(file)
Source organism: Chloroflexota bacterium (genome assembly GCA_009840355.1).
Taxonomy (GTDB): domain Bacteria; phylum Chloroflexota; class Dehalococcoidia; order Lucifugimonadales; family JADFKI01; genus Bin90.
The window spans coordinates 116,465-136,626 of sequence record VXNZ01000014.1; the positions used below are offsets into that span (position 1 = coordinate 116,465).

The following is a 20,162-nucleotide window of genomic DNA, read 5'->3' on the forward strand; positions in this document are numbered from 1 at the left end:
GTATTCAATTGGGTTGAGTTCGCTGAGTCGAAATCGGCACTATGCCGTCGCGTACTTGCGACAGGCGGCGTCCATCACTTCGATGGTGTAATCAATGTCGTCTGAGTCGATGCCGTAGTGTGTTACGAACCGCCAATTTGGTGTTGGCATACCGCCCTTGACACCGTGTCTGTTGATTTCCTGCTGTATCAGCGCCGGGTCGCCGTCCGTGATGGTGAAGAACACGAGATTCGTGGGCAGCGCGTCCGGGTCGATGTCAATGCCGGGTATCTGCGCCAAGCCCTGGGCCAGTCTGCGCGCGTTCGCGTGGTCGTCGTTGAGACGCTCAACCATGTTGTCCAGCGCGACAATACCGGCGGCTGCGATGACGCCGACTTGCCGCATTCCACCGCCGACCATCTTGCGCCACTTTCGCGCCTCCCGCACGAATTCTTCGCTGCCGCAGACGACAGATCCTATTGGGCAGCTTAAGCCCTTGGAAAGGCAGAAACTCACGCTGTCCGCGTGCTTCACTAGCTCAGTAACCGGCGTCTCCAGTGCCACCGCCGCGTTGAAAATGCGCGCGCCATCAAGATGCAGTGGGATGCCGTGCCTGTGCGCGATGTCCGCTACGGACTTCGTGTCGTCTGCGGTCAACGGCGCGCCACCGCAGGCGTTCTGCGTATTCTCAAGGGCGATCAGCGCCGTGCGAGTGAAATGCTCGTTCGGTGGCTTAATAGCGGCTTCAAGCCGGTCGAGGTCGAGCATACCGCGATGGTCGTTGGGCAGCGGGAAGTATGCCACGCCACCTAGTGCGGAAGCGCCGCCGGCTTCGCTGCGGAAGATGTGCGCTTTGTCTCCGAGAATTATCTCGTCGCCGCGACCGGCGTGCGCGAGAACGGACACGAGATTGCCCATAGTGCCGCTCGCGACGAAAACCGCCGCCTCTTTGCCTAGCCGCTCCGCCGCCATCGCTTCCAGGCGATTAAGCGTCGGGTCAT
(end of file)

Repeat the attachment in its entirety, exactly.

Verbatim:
Source organism: Chloroflexota bacterium (genome assembly GCA_009840355.1).
Taxonomy (GTDB): domain Bacteria; phylum Chloroflexota; class Dehalococcoidia; order Lucifugimonadales; family JADFKI01; genus Bin90.
The window spans coordinates 116,465-136,626 of sequence record VXNZ01000014.1; the positions used below are offsets into that span (position 1 = coordinate 116,465).

The following is a 20,162-nucleotide window of genomic DNA, read 5'->3' on the forward strand; positions in this document are numbered from 1 at the left end:
GTATTCAATTGGGTTGAGTTCGCTGAGTCGAAATCGGCACTATGCCGTCGCGTACTTGCGACAGGCGGCGTCCATCACTTCGATGGTGTAATCAATGTCGTCTGAGTCGATGCCGTAGTGTGTTACGAACCGCCAATTTGGTGTTGGCATACCGCCCTTGACACCGTGTCTGTTGATTTCCTGCTGTATCAGCGCCGGGTCGCCGTCCGTGATGGTGAAGAACACGAGATTCGTGGGCAGCGCGTCCGGGTCGATGTCAATGCCGGGTATCTGCGCCAAGCCCTGGGCCAGTCTGCGCGCGTTCGCGTGGTCGTCGTTGAGACGCTCAACCATGTTGTCCAGCGCGACAATACCGGCGGCTGCGATGACGCCGACTTGCCGCATTCCACCGCCGACCATCTTGCGCCACTTTCGCGCCTCCCGCACGAATTCTTCGCTGCCGCAGACGACAGATCCTATTGGGCAGCTTAAGCCCTTGGAAAGGCAGAAACTCACGCTGTCCGCGTGCTTCACTAGCTCAGTAACCGGCGTCTCCAGTGCCACCGCCGCGTTGAAAATGCGCGCGCCATCAAGATGCAGTGGGATGCCGTGCCTGTGCGCGATGTCCGCTACGGACTTCGTGTCGTCTGCGGTCAACGGCGCGCCACCGCAGGCGTTCTGCGTATTCTCAAGGGCGATCAGCGCCGTGCGAGTGAAATGCTCGTTCGGTGGCTTAATAGCGGCTTCAAGCCGGTCGAGGTCGAGCATACCGCGATGGTCGTTGGGCAGCGGGAAGTATGCCACGCCACCTAGTGCGGAAGCGCCGCCGGCTTCGCTGCGGAAGATGTGCGCTTTGTCTCCGAGAATTATCTCGTCGCCGCGACCGGCGTGCGCGAGAACGGACACGAGATTGCCCATAGTGCCGCTCGCGACGAAAACCGCCGCCTCTTTGCCTAGCCGCTCCGCCGCCATCGCTTCCAGGCGATTAAGCGTCGGGTCAT